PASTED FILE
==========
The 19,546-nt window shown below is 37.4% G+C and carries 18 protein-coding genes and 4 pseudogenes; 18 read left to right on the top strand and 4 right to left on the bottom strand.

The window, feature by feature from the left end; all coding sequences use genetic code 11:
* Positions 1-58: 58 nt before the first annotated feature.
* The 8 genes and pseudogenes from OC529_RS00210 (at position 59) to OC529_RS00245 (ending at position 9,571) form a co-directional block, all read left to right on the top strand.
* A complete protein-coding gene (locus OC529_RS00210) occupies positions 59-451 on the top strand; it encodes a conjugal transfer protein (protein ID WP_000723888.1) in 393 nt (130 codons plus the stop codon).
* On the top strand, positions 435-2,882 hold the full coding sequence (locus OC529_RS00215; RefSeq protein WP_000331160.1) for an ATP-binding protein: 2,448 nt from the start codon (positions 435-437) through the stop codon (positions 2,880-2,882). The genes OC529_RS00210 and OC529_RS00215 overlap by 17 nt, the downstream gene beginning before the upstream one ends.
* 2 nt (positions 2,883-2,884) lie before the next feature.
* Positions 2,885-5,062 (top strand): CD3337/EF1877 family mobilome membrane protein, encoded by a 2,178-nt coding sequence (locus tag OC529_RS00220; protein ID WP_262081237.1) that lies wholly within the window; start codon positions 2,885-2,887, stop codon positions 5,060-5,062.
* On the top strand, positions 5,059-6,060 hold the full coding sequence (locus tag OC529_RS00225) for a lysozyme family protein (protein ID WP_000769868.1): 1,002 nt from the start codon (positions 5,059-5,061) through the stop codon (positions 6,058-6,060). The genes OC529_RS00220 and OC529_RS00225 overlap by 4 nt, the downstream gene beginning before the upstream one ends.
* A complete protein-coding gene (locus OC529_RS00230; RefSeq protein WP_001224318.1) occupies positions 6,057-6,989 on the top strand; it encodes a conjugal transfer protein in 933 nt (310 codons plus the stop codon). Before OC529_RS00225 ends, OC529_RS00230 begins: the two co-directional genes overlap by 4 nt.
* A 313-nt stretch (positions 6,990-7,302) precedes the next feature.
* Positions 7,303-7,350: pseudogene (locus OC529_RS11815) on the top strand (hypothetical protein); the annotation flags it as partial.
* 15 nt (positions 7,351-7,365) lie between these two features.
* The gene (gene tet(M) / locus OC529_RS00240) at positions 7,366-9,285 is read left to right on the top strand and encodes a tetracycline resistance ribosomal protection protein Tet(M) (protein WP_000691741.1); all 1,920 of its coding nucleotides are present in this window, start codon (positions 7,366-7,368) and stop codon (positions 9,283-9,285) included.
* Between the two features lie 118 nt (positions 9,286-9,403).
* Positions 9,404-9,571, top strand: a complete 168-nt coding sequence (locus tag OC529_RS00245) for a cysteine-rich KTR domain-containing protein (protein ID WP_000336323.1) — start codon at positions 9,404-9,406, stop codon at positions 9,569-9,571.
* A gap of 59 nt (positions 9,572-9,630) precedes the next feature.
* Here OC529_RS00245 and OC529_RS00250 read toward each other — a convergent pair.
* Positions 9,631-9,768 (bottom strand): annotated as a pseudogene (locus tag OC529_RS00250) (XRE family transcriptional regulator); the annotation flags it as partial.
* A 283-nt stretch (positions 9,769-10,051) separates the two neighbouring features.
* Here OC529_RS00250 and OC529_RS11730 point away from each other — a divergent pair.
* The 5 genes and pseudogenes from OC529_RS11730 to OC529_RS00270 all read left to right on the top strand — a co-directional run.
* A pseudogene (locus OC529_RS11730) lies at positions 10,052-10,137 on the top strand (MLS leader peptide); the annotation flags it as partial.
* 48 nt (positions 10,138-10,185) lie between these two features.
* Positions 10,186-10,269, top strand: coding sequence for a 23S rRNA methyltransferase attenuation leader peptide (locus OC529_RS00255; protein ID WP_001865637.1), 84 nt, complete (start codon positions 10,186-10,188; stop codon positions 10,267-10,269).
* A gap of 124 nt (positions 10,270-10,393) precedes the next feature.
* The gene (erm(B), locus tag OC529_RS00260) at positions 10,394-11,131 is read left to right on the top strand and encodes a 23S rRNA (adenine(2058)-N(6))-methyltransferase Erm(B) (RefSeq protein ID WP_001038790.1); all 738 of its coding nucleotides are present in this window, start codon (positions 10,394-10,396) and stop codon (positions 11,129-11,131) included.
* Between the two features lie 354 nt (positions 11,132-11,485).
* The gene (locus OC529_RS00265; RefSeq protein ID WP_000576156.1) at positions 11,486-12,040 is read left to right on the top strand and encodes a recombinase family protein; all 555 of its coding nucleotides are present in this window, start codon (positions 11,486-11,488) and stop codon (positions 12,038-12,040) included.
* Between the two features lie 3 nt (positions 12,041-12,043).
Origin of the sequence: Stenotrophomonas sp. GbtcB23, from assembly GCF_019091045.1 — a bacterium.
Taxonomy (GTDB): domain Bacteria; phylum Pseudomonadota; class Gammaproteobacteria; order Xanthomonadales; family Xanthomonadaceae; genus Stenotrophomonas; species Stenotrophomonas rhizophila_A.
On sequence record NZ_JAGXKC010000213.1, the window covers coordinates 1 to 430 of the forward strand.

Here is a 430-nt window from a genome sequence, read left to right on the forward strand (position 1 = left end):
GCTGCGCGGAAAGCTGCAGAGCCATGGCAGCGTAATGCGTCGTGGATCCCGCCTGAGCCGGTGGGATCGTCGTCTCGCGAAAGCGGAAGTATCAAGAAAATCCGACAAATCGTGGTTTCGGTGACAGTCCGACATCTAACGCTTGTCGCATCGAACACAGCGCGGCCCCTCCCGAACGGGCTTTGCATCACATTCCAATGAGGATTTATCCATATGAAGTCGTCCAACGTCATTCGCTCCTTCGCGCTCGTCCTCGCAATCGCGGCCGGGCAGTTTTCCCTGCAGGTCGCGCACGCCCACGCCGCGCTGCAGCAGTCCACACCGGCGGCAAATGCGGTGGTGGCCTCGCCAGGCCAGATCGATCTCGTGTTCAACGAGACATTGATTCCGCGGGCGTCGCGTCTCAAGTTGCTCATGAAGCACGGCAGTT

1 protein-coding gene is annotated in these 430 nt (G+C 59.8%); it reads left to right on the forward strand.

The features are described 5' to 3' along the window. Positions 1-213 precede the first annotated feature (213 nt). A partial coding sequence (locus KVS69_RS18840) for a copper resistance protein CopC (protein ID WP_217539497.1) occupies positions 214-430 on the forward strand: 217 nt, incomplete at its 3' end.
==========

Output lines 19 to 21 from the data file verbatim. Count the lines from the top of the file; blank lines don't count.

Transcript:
* Positions 9,631-9,768 (bottom strand): annotated as a pseudogene (locus tag OC529_RS00250) (XRE family transcriptional regulator); the annotation flags it as partial.
* A 283-nt stretch (positions 9,769-10,051) separates the two neighbouring features.
* Here OC529_RS00250 and OC529_RS11730 point away from each other — a divergent pair.